A Day for Celebrating Moms Everywhere By: Lauren Jackson
Motherhood reflects the glory of God. By being our nurturers, people of faith and showing us the goodness of God, our mothers are more than deserving of a dedicated day of celebration.
Mother’s Day can be traced back to the ancient Greeks and Romans, where they held festivals in honor of the mother goddesses Rhea and Cybele. Today, the clearest modern precedent for Mother’s Day is the early Christian festival known as “Mothering Sunday.”
Originating in the United Kingdom and parts of Europe, “Mothering Sunday” fell on the fourth Sunday in Lent where the faithful would return to their “mother church” for a special service. Over time the Mothering Sunday tradition shifted into more of a temporal holiday. Children and other family members bringing their mothers presents, flowers and tokens of appreciation are now how we see Mother’s Day today.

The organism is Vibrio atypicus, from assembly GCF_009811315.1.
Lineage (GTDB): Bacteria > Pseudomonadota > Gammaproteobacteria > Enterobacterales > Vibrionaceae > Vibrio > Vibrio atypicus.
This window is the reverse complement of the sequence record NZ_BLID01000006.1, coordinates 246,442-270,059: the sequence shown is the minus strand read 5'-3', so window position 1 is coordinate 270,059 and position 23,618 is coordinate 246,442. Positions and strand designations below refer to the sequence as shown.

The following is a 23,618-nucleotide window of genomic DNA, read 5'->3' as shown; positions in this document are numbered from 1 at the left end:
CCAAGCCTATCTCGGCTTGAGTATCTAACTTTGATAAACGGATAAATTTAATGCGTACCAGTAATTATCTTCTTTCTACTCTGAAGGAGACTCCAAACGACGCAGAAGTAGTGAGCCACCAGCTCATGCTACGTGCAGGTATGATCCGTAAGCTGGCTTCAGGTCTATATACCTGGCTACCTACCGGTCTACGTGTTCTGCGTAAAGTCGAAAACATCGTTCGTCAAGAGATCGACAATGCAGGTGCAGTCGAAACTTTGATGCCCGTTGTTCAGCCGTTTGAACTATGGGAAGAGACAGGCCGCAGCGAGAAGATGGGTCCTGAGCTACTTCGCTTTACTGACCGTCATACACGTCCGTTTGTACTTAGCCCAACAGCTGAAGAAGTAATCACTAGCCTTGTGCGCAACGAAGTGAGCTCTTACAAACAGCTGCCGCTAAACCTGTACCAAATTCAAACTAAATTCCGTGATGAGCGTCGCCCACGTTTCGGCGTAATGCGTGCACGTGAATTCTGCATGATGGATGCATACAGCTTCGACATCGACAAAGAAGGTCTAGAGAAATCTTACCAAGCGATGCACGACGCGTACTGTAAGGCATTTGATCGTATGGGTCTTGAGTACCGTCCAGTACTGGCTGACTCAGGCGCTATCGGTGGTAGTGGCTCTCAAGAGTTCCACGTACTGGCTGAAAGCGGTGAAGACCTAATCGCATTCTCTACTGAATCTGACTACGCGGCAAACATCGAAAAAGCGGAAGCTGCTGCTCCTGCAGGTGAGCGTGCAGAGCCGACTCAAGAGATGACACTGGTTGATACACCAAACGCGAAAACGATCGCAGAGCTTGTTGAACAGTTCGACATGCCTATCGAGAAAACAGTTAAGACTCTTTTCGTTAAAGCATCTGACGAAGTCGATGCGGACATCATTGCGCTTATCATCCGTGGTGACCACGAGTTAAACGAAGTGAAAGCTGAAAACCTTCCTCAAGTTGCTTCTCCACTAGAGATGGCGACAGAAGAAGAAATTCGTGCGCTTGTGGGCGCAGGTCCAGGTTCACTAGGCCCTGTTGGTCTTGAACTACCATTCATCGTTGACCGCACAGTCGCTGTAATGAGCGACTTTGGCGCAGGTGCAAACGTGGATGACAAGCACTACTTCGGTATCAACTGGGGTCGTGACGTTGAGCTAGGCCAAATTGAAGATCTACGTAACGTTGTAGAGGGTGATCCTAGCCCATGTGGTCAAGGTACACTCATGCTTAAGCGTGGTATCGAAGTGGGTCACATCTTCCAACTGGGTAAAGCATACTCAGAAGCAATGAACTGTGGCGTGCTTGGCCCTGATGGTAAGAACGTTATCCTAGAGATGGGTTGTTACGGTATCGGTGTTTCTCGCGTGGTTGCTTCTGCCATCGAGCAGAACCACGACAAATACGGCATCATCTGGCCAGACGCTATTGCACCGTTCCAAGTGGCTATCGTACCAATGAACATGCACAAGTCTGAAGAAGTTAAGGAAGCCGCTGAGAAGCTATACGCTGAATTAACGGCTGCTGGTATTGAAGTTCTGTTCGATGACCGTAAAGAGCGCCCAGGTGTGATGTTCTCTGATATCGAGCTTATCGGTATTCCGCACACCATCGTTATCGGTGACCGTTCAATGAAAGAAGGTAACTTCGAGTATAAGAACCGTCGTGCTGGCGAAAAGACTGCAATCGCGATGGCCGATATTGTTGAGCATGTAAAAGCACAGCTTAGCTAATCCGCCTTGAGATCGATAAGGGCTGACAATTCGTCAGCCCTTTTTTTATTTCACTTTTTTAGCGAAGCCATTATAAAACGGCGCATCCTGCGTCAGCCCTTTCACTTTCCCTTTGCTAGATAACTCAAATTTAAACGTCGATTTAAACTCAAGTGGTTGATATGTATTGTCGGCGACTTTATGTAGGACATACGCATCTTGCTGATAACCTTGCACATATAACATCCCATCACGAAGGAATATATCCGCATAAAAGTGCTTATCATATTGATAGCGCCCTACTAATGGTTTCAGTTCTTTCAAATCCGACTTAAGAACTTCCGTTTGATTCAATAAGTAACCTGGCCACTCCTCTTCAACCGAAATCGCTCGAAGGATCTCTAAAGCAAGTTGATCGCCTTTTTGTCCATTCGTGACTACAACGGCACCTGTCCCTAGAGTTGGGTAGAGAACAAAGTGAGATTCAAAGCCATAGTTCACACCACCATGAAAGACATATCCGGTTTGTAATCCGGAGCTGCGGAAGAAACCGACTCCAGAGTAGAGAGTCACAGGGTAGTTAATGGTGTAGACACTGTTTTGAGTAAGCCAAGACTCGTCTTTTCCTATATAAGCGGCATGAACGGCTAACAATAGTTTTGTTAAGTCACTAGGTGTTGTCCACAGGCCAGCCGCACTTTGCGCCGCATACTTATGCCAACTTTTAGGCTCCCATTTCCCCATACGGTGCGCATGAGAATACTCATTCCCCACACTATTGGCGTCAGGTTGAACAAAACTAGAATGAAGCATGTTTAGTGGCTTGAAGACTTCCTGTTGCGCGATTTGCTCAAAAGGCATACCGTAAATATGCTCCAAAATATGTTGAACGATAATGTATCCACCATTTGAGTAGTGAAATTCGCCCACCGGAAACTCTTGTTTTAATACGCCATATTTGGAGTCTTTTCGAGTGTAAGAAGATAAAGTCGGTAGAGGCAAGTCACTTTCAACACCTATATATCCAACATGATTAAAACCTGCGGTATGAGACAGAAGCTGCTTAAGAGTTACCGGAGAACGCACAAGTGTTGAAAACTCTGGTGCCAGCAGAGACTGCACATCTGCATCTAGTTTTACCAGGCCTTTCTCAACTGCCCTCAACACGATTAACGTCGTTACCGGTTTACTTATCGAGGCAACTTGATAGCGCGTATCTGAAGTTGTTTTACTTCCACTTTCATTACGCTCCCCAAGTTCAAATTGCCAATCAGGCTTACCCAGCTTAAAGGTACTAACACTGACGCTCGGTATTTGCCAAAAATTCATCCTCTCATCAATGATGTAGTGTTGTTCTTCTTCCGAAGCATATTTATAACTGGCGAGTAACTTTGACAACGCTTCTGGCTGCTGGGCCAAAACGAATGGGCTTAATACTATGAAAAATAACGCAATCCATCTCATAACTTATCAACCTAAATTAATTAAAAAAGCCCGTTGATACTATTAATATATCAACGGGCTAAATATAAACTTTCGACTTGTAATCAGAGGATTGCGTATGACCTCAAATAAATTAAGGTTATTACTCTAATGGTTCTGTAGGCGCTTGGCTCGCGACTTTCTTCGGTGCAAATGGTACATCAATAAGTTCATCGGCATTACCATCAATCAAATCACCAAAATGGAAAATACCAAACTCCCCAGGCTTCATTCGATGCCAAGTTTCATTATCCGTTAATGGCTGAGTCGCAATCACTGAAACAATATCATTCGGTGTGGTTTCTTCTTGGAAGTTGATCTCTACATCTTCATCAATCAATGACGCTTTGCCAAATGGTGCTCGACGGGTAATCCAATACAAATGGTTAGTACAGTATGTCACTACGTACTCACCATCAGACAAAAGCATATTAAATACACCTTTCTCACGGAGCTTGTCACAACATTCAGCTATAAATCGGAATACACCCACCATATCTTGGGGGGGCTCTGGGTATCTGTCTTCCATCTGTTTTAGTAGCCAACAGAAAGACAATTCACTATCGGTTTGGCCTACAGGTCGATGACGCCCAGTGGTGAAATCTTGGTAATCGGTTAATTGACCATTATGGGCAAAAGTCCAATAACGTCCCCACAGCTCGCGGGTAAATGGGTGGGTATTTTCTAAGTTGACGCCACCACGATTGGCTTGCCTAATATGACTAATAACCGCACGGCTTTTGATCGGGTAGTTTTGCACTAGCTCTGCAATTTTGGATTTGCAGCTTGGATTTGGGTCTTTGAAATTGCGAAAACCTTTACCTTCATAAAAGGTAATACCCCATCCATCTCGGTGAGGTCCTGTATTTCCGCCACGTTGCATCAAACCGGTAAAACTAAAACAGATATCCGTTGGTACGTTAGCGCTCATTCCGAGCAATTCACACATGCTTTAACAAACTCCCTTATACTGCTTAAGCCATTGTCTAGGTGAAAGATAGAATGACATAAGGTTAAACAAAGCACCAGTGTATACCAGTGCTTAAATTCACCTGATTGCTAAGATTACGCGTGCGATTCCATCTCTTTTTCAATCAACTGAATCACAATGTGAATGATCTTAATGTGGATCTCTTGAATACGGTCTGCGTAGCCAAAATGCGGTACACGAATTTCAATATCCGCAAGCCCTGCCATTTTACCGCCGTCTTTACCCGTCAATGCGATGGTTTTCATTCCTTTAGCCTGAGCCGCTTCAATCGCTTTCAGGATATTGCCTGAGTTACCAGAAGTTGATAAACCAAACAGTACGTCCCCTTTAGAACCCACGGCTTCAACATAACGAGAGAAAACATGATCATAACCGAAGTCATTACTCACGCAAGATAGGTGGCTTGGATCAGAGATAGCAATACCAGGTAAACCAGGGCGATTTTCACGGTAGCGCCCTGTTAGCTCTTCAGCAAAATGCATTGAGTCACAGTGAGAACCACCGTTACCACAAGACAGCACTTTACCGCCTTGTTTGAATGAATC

Dating back to the 19th century, Ann Reeves Jarvis and Julia Ward Howe both campaigned different Mother’s Day acts for both women and confederate soldiers. “Mother’s Day Work Clubs,” started by Jarvis, was promoted to teach local women on how to properly care for their children as well as “Mothers’ Friendship Day'' in which mothers gathered with former Union and Confederate soldiers to promote reconciliation. “Mother’s Peace Day,” started by Howe, was a call to action to all mothers to unite and promote world peace.
The official Mother’s Day holiday arose in the 1900s as a result of the efforts of Jarvis and Howe. Anna Jarvis, daughter of Ann Jarvis, continued the tradition of Mother’s Day after her mother’s death in 1905 by upholding the true meaning of Mother’s Day and by honoring the sacrifices mothers make for their children every day.
Whether it is with flowers, jewelry, books or a family outing, continue to show love and honor to your mother in a way that she will appreciate on this Mother’s Day, May 8.